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MARKER DATABASE
“Bite-Size Bits of Local, National, and Global History”
“Bite-Size Bits of Local, National, and Global History”
City of Industry in Los Angeles County, California — The American West (Pacific Coastal)
 

Workman Family Cemetery

 
 
Workman Family Cemetery Marker image. Click for full size.
By Michael Kindig, April 21, 2005
1. Workman Family Cemetery Marker
Inscription. "El Campo Santo," this region's earliest known private family cemetery, was established in 1850 by William Workman. The miniature Classic Grecian mausoleum was built in 1919 by grandson Walter P. Temple. Included in this cemetery are the remains of Workman, his family and descendents, partner John Rowland, friend Pio Pico (the last California Governor under Mexican rule), and his wife Maria Ygnacia Pico.
 
Erected 1976 by State Department of parks and Recreation in cooperation with the City of Industry. (Marker Number 874.)
 
Marker series. This marker is included in the California Historical Landmarks marker series.
 
Location. 34° 1.187′ N, 117° 57.807′ W. Marker is in City of Industry, California, in Los Angeles County. Marker is on Parriott Place. Click for map. Marker and cemetery are located on the grounds of the Homestead Museum complex. Marker is at or near this postal address: 15415 East Don Julian Road, Hacienda Heights CA 91745, United States of America.
 
Other nearby markers. At least 8 other markers are within 7 miles of this marker, measured as the crow flies. William Workman Home (about 400 feet away, measured in a direct line); Paradox Hybrid Walnut Tree (approx. 5.7 miles away);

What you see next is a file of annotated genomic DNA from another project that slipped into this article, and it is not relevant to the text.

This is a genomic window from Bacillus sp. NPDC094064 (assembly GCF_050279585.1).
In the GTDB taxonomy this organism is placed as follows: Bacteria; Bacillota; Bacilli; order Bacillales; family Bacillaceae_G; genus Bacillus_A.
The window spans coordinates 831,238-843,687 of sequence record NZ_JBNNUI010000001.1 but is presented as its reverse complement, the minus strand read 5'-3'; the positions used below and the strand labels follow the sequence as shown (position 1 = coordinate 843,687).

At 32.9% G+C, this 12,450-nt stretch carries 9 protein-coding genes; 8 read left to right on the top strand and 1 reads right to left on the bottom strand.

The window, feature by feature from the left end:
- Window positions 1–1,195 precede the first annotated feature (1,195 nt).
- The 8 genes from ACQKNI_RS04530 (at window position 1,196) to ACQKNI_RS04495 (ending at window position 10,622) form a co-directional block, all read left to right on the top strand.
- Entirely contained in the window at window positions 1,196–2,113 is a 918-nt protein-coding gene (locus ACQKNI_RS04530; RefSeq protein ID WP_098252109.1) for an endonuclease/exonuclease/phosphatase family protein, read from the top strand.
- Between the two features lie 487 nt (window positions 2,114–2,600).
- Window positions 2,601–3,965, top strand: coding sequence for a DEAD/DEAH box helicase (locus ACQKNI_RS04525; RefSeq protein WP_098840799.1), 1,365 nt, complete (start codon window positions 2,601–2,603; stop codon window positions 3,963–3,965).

Workman Family Cemetery image. Click for full size.
By Michael Kindig, April 21, 2005
2. Workman Family Cemetery
Reform School for Juvenile Offenders (approx. 5.7 miles away); The Frederick G. Exner Memorial Windmill (approx. 5.9 miles away); El Monte (approx. 5.9 miles away); La Habra's Birthplace (approx. 6.2 miles away); La Habra Pacific Electric Depot (approx. 6.3 miles away); Casa de Governor Pío Pico (approx. 6.4 miles away).
 
Regarding Workman Family Cemetery. William Workman and John Rowland organized the first wagon train of permanent eastern settlers, which arrived in Southern California on November 5, 1841. Together they owned and developed the 48,790-acre La Puente Rancho. Workman began this adobe home in 1842 and remodeled it in 1872 to resemble a manor house in his native England. SOURCE: California Historical Landmarks, California State Parks
 
Also see . . .
1. William Workman (1802 - 1876) - Find A Grave Memorial. (Submitted on December 28, 2011, by Michael Kindig of Long Beach, California.)
2. John Rowland ( - 1873) - Find A Grave Memorial. (Submitted on December 28, 2011, by Michael Kindig of Long Beach, California.)
 
Categories. Cemeteries & Burial SitesSettlements & Settlers
 
Classic Grecian Mausoleum image. Click for full size.
By Michael Kindig, April 21, 2005
3. Classic Grecian Mausoleum
El Campo Santo image. Click for full size.
By Michael Kindig, April 21, 2005
4. El Campo Santo
The Workman and Temple Homestead image. Click for full size.
By Michael Kindig, April 21, 2005
5. The Workman and Temple Homestead
 
 
Credits. This page originally submitted on , by Michael Kindig of Long Beach, California. This page has been viewed 565 times since then and 20 times this year. Photos:   1, 2, 3, 4, 5. submitted on , by Michael Kindig of Long Beach, California. • Syd Whittle was the editor who published this page. This page was last revised on June 16, 2016.
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